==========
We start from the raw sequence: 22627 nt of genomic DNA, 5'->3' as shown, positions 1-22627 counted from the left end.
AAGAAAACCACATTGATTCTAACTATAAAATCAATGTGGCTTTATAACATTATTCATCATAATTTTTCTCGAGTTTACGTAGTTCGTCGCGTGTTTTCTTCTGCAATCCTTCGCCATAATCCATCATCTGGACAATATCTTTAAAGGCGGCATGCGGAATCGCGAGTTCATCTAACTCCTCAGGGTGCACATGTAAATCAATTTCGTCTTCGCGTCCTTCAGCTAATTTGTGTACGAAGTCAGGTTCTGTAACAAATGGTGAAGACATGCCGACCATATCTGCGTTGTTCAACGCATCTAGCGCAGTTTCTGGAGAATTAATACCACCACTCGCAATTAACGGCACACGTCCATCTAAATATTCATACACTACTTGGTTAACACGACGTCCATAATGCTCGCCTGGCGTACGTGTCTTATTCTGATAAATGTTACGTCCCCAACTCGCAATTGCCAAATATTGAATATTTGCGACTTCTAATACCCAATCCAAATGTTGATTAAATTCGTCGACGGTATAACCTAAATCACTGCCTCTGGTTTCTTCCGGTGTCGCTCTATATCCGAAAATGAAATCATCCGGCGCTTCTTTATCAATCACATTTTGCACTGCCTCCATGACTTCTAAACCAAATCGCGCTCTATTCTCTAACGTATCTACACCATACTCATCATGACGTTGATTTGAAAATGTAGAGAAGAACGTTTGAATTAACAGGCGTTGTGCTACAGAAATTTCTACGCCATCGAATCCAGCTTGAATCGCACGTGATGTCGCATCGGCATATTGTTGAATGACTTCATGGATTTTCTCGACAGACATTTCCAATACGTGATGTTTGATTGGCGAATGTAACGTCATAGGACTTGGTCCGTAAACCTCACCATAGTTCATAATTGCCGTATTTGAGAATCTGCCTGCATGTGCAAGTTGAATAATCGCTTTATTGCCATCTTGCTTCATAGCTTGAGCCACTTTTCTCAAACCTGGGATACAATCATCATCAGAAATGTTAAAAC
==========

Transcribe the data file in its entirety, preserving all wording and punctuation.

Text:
We start from the raw sequence: 22627 nt of genomic DNA, 5'->3' as shown, positions 1-22627 counted from the left end.
AAGAAAACCACATTGATTCTAACTATAAAATCAATGTGGCTTTATAACATTATTCATCATAATTTTTCTCGAGTTTACGTAGTTCGTCGCGTGTTTTCTTCTGCAATCCTTCGCCATAATCCATCATCTGGACAATATCTTTAAAGGCGGCATGCGGAATCGCGAGTTCATCTAACTCCTCAGGGTGCACATGTAAATCAATTTCGTCTTCGCGTCCTTCAGCTAATTTGTGTACGAAGTCAGGTTCTGTAACAAATGGTGAAGACATGCCGACCATATCTGCGTTGTTCAACGCATCTAGCGCAGTTTCTGGAGAATTAATACCACCACTCGCAATTAACGGCACACGTCCATCTAAATATTCATACACTACTTGGTTAACACGACGTCCATAATGCTCGCCTGGCGTACGTGTCTTATTCTGATAAATGTTACGTCCCCAACTCGCAATTGCCAAATATTGAATATTTGCGACTTCTAATACCCAATCCAAATGTTGATTAAATTCGTCGACGGTATAACCTAAATCACTGCCTCTGGTTTCTTCCGGTGTCGCTCTATATCCGAAAATGAAATCATCCGGCGCTTCTTTATCAATCACATTTTGCACTGCCTCCATGACTTCTAAACCAAATCGCGCTCTATTCTCTAACGTATCTACACCATACTCATCATGACGTTGATTTGAAAATGTAGAGAAGAACGTTTGAATTAACAGGCGTTGTGCTACAGAAATTTCTACGCCATCGAATCCAGCTTGAATCGCACGTGATGTCGCATCGGCATATTGTTGAATGACTTCATGGATTTTCTCGACAGACATTTCCAATACGTGATGTTTGATTGGCGAATGTAACGTCATAGGACTTGGTCCGTAAACCTCACCATAGTTCATAATTGCCGTATTTGAGAATCTGCCTGCATGTGCAAGTTGAATAATCGCTTTATTGCCATCTTGCTTCATAGCTTGAGCCACTTTTCTCAAACCTGGGATACAATCATCATCAGAAATGTTAAAAC